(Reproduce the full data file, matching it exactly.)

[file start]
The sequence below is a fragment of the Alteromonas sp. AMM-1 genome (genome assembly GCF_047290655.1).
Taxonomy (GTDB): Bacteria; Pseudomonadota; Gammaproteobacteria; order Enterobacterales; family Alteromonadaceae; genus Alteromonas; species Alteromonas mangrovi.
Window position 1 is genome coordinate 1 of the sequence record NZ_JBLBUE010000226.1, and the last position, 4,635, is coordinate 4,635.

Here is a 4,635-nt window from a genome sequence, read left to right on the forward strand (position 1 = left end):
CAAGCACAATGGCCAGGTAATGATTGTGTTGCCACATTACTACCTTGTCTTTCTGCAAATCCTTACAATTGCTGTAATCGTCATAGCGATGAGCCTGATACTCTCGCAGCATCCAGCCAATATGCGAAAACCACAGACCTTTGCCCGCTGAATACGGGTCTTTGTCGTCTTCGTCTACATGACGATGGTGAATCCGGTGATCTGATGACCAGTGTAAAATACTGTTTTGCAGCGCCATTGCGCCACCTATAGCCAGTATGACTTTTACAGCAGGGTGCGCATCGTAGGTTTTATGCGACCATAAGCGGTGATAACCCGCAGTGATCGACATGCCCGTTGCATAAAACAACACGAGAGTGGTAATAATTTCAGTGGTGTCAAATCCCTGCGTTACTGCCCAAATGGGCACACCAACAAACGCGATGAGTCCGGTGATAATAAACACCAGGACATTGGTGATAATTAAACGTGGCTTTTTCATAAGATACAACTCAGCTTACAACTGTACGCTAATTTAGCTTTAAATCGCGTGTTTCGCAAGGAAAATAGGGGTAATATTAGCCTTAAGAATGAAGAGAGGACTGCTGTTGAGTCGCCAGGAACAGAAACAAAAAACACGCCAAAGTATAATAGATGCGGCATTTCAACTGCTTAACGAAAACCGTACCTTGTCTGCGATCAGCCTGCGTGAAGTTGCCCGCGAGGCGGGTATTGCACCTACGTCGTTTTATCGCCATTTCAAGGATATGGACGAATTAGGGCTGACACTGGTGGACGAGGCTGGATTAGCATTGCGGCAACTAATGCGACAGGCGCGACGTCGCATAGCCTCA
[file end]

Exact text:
The sequence below is a fragment of the Alteromonas sp. AMM-1 genome (genome assembly GCF_047290655.1).
Taxonomy (GTDB): Bacteria; Pseudomonadota; Gammaproteobacteria; order Enterobacterales; family Alteromonadaceae; genus Alteromonas; species Alteromonas mangrovi.
Window position 1 is genome coordinate 1 of the sequence record NZ_JBLBUE010000226.1, and the last position, 4,635, is coordinate 4,635.

Here is a 4,635-nt window from a genome sequence, read left to right on the forward strand (position 1 = left end):
CAAGCACAATGGCCAGGTAATGATTGTGTTGCCACATTACTACCTTGTCTTTCTGCAAATCCTTACAATTGCTGTAATCGTCATAGCGATGAGCCTGATACTCTCGCAGCATCCAGCCAATATGCGAAAACCACAGACCTTTGCCCGCTGAATACGGGTCTTTGTCGTCTTCGTCTACATGACGATGGTGAATCCGGTGATCTGATGACCAGTGTAAAATACTGTTTTGCAGCGCCATTGCGCCACCTATAGCCAGTATGACTTTTACAGCAGGGTGCGCATCGTAGGTTTTATGCGACCATAAGCGGTGATAACCCGCAGTGATCGACATGCCCGTTGCATAAAACAACACGAGAGTGGTAATAATTTCAGTGGTGTCAAATCCCTGCGTTACTGCCCAAATGGGCACACCAACAAACGCGATGAGTCCGGTGATAATAAACACCAGGACATTGGTGATAATTAAACGTGGCTTTTTCATAAGATACAACTCAGCTTACAACTGTACGCTAATTTAGCTTTAAATCGCGTGTTTCGCAAGGAAAATAGGGGTAATATTAGCCTTAAGAATGAAGAGAGGACTGCTGTTGAGTCGCCAGGAACAGAAACAAAAAACACGCCAAAGTATAATAGATGCGGCATTTCAACTGCTTAACGAAAACCGTACCTTGTCTGCGATCAGCCTGCGTGAAGTTGCCCGCGAGGCGGGTATTGCACCTACGTCGTTTTATCGCCATTTCAAGGATATGGACGAATTAGGGCTGACACTGGTGGACGAGGCTGGATTAGCATTGCGGCAACTAATGCGACAGGCGCGACGTCGCATAGCCTCA